Learn the latest college drug abuse facts
Are you concerned your college student may have started abusing drugs? College is a time of exploration and trying new things. For many young adults, this simply means meeting new people and discovering exciting cultures. Sometimes the new experiences are not that benign, though. For some young adults, college is their first introduction to a world of alcohol and drugs. These individuals may embark on a pattern of abusing drugs at college that can derail their plans for their life. If you are unsure if your student is abusing drugs, learning the latest college drug abuse facts may help you determine if there is a problem.
2015 Drug Abuse in College Students Statistics
Every year, SAMHSA, the Substance Abuse and Mental Health Services Administration, sponsors a National Survey on Drug Use and Health. They interview teenagers and young adults in high school and college to get a clear picture of the latest drug abuse in college students statistics and overall trends of drug and alcohol abuse among the nations’ youth. The survey examines the percentage rates of the most commonly used drugs by college students, including non-medical use of prescription drugs. To make sure you have a clear picture of the temptations your student may be facing at her or his university, here are some key results from the latest survey available from SAMHSA, the 2015 National Survey on Drug Use and Health.
All of these statistics on this page pertain to young adults attending college, aged 18 to 25. In general, college age males are more likely to use illicit drugs than their female counterparts, with the notable exception of sedatives, which is more evenly distributed among the genders.
Alcohol is by far the preferred drug of choice among college students, with levels of abuse that may be surprising to many parents. 79 percent of college students used alcohol in 2015, and 40 percent admitted to binge drinking, defined as having 5 or more drinks at a single time, in the past two weeks. What is really troubling are the rates of extreme binge drinking, which is having 10 or more drinks in a row. Approximately one in nine college students reported engaging in extreme binge drinking on at least one occasion in the prior two weeks, and one in 25 students admitted to having 15 or more drinks in a row at least once in the same interval.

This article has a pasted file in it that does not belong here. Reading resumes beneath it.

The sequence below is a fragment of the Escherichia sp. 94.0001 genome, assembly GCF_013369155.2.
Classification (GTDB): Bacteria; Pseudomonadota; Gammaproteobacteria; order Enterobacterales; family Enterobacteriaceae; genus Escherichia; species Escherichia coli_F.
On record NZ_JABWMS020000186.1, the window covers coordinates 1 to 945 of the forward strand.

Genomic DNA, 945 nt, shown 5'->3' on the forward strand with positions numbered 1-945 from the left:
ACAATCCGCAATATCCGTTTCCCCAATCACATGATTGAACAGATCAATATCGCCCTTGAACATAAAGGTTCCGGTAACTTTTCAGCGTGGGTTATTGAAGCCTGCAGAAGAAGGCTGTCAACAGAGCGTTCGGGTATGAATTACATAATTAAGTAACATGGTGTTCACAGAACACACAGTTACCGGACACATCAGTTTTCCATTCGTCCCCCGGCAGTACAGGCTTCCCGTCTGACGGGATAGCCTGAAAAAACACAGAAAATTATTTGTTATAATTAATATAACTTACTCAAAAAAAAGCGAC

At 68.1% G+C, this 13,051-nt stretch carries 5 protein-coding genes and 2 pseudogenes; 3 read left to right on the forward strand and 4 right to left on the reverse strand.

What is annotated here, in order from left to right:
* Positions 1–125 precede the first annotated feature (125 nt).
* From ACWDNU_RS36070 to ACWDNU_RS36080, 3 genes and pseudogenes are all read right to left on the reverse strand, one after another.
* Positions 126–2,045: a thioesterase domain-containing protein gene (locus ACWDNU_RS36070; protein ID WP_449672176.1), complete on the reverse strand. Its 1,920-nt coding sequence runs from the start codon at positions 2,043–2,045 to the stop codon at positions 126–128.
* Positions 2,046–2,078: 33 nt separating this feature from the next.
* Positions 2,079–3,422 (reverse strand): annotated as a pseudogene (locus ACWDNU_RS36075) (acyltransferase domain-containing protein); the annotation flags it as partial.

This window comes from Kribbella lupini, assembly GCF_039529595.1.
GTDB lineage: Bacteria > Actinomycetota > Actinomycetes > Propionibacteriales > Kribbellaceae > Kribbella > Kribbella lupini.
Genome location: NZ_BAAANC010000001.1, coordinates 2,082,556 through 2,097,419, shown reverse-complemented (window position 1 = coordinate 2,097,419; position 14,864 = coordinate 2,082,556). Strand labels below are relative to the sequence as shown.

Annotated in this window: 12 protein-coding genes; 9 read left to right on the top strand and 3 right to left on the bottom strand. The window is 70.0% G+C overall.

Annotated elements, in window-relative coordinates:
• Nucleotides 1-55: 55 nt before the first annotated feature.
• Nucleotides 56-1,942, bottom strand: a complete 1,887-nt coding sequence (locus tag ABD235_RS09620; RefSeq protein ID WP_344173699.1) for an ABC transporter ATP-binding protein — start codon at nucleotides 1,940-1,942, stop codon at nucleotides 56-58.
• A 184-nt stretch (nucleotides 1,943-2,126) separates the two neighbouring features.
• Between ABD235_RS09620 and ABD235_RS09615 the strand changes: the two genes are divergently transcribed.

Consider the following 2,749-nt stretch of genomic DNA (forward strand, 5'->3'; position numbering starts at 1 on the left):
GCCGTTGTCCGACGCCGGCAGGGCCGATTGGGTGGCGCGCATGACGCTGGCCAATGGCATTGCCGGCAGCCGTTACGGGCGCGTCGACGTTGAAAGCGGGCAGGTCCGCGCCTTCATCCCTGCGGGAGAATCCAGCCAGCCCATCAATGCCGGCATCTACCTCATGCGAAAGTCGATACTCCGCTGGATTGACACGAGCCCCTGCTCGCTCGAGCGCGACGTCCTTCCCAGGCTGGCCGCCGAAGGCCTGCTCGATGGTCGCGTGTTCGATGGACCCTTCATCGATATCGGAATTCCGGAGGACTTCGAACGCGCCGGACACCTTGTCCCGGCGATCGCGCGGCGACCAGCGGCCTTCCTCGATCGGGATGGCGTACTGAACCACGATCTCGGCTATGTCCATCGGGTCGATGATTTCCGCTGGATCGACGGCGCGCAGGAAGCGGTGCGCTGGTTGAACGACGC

Marijuana use is on the rise among college students, possibly because the widespread perception that is relatively safe to use that has been fueled by recent votes to legalize use. This is an area of concern for many parents and educators. In 2015, 38 percent of college students had used marijuana in the past year, up from 30 percent in 2006. The percentage of full-time college students who use marijuana on a daily base declined slightly in 2015. 4.6 percent or one in every 22 college students used marijuana every day in 2015, down from an all-time high of 5.9% in 2014.
In 2014, the use of cocaine among college students increased for the first time in six years, jumping from 2.7 percent to more than 4 percent. Usage remained high in 2015, with 4.3 percent of college students using cocaine in the past year. That’s higher than cocaine use among all 18 to 25 year olds.
The illicit use of prescription drugs remained fairly steady among college students in 2015, with 4.3 percent of students using tranquilizers and 2.3 percent using sedatives. The off-prescription use of amphetamines declined slightly among college students, falling to 9.7 percent from an all-time high of 11.1 percent. That still means that about 1 in 10 college students used stimulants without a prescription in 2015.
While the rates of marijuana use rose in the past year, there was definitely some good news. Several other types of drug use by college students declined in 2015. Past-year use of synthetic marijuana, sold under names such as “K-2” and “Spice,” fell to just 1.5 percent in 2015, an 80% decrease over the last 4 years. Use of synthetic cathinones, commonly sold as “bath salts,” which has always been low among college students, fell to just 0.1 percent in 2015. The use of MDMA, also known as ecstasy or Molly, came in at just 4.2 percent. Use of Salvia has decreased more than 90 percent over the past six years, down to just 0.9 percent from the high of 5.8 percent in 2009 when its use was first measured. Inhalant use remains low among college students, with levels below 2 percent.
If you or a loved one needs help with abuse and/or treatment, please call the WhiteSands Treatment at (877) 855-3470. Our addiction specialists can assess your recovery needs and help you get the addiction treatment that provides the best chance for your long-term recovery.